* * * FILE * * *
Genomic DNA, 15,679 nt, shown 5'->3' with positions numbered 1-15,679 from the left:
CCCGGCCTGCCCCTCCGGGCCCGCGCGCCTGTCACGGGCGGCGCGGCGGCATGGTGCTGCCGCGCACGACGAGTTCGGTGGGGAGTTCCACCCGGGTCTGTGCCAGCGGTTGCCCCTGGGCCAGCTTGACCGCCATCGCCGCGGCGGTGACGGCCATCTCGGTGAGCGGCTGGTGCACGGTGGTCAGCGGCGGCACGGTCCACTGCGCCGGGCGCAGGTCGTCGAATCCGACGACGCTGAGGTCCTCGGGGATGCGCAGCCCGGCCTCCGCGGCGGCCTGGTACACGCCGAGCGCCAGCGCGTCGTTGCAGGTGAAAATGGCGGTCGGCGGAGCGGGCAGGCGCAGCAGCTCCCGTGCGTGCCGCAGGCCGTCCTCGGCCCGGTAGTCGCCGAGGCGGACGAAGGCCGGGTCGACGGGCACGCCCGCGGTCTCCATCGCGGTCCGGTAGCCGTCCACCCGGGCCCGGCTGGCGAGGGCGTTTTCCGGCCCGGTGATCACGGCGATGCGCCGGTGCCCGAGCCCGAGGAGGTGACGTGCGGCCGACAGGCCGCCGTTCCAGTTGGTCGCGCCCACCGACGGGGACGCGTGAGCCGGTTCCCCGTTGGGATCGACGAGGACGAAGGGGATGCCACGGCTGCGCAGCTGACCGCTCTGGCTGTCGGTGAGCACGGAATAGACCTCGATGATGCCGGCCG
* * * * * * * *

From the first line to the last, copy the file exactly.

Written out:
Genomic DNA, 15,679 nt, shown 5'->3' with positions numbered 1-15,679 from the left:
CCCGGCCTGCCCCTCCGGGCCCGCGCGCCTGTCACGGGCGGCGCGGCGGCATGGTGCTGCCGCGCACGACGAGTTCGGTGGGGAGTTCCACCCGGGTCTGTGCCAGCGGTTGCCCCTGGGCCAGCTTGACCGCCATCGCCGCGGCGGTGACGGCCATCTCGGTGAGCGGCTGGTGCACGGTGGTCAGCGGCGGCACGGTCCACTGCGCCGGGCGCAGGTCGTCGAATCCGACGACGCTGAGGTCCTCGGGGATGCGCAGCCCGGCCTCCGCGGCGGCCTGGTACACGCCGAGCGCCAGCGCGTCGTTGCAGGTGAAAATGGCGGTCGGCGGAGCGGGCAGGCGCAGCAGCTCCCGTGCGTGCCGCAGGCCGTCCTCGGCCCGGTAGTCGCCGAGGCGGACGAAGGCCGGGTCGACGGGCACGCCCGCGGTCTCCATCGCGGTCCGGTAGCCGTCCACCCGGGCCCGGCTGGCGAGGGCGTTTTCCGGCCCGGTGATCACGGCGATGCGCCGGTGCCCGAGCCCGAGGAGGTGACGTGCGGCCGACAGGCCGCCGTTCCAGTTGGTCGCGCCCACCGACGGGGACGCGTGAGCCGGTTCCCCGTTGGGATCGACGAGGACGAAGGGGATGCCACGGCTGCGCAGCTGACCGCTCTGGCTGTCGGTGAGCACGGAATAGACCTCGATGATGCCGGCCG